Introduction to Astrology
Astrology is as old as measured time. The word Astrology is derived from two Greek words, Astra, a star, and Logos, logic or reason. It literally implies the doctrine and law as shown by the stars or planets.

Our universe is full of all kinds of amazing energies. Astrology allows us to interpret these energies. It's not a religion so we aren't required to start or stop believing in anything, and we don't need to believe in it for it to work.

Astrology blends science and intuition, magic and mathematics, cycles and symbols. It focuses on planets and their seasons, and planets are real. In fact, they're so real that their movements are consistent and recordable. Astrology allows us to draw parallels between the orbits of heavenly bodies and events down here on Earth. It allows us to surf the cosmic waves by glancing at our own "tidal tables," or planetary ephemeredes, and by figuring out how to get the best ride from the tide that's en route. It validates our hunches and supports what we already know. Astrology is a language, a symbol set, and a guide to understanding the world, life, and the cosmos.

Your astrology chart or your horoscope is your personal map, calculated using the date and time you were born from the perspective of your birth location. From that information, a circular, clock-shaped diagram emerges that shows where every planet, star and asteroid was located at the moment you made your debut.

Your chart is a cosmic snapshot that freeze-frames the universe exactly as it was from your perspective. You carry that same perspective around with you throughout life. The horoscope chart is your blueprint—your cosmic backpack, an owner's manual that shows what you packed into your "tool-kit" for this lifetime and how best to use it. It's the circular lens that colors the way you see what's out there. Everybody's got one, and no two are ever the same, which is pretty amazing. But there's more—since the chart is a map, everybody's got one of everything.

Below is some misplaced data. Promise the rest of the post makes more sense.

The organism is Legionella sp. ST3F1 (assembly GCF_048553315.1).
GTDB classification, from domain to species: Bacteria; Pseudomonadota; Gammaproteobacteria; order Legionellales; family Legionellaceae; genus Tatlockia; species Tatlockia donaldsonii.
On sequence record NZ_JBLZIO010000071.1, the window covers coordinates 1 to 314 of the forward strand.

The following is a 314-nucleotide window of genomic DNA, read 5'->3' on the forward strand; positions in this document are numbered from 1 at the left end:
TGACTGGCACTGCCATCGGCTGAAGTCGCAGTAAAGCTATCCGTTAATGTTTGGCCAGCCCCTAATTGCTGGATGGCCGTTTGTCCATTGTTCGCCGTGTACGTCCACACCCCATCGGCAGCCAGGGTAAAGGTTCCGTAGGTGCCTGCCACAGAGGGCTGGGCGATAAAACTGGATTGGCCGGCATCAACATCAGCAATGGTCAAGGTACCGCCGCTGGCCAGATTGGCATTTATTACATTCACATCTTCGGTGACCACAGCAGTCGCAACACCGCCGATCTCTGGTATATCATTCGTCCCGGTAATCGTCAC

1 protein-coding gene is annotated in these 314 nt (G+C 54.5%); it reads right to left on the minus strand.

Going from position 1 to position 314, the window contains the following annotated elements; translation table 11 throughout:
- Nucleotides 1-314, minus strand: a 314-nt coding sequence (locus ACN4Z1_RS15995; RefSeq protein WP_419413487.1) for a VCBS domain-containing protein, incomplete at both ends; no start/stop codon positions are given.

Professional astrologers do not hold with theories of celestial influence. Instead, the modern astrologer conceives of the heavens and Earth as united, interpenetrating, and sharing a common space and time. The great cosmic or celestial events happening around and beyond the Earth (eclipses, lineups, and so on) are not seen as CAUSING events to occur on Earth, but as great signatures of events ALSO happening here on Earth. In other words, there is no "cause" in the heavens followed by an "effect" here on Earth. Instead, both planetary and earthly events happen simultaneously and are mutually reflective. Neither is the cause of the other; both are the product of the moment, one acted out in the heavens above, the other here on the Earth below.

In summary, astrology is a study of heavenly cycles and cosmic events as they are reflected in our earthly environment and vice- versa -- a vast cosmic clock. Astrologers find the cosmic patterns revealed in the rhythmic motions of the planets a great help in shedding light on the seeming helter-skelter of everyday life. Astrologers may have their heads in the heavens, but only to better guide their feet here on Earth.
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